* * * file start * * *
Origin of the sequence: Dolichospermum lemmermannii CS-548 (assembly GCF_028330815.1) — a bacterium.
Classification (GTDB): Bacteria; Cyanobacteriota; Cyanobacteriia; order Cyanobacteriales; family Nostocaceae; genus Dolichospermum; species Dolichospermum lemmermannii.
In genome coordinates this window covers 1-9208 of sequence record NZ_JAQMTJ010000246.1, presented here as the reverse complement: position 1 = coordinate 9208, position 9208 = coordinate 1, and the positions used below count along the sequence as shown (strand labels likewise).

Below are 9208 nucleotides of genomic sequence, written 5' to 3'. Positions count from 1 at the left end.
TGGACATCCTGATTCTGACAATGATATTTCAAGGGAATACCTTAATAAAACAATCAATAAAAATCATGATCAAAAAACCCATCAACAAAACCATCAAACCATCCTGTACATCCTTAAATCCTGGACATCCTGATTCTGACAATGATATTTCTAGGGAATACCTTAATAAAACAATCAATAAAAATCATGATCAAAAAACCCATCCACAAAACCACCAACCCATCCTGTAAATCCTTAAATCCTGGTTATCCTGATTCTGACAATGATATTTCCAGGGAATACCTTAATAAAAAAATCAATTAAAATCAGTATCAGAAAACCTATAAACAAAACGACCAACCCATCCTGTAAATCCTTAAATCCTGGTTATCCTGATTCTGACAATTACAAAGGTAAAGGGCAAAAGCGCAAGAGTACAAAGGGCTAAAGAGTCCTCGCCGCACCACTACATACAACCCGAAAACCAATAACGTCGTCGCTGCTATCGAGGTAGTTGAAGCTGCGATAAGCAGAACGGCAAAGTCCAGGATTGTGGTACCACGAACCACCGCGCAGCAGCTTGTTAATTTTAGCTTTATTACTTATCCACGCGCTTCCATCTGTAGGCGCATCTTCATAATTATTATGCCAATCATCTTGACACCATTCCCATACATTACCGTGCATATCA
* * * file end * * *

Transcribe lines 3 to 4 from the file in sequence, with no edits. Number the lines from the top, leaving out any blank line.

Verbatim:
In genome coordinates this window covers 1-9208 of sequence record NZ_JAQMTJ010000246.1, presented here as the reverse complement: position 1 = coordinate 9208, position 9208 = coordinate 1, and the positions used below count along the sequence as shown (strand labels likewise).

Below are 9208 nucleotides of genomic sequence, written 5' to 3'. Positions count from 1 at the left end.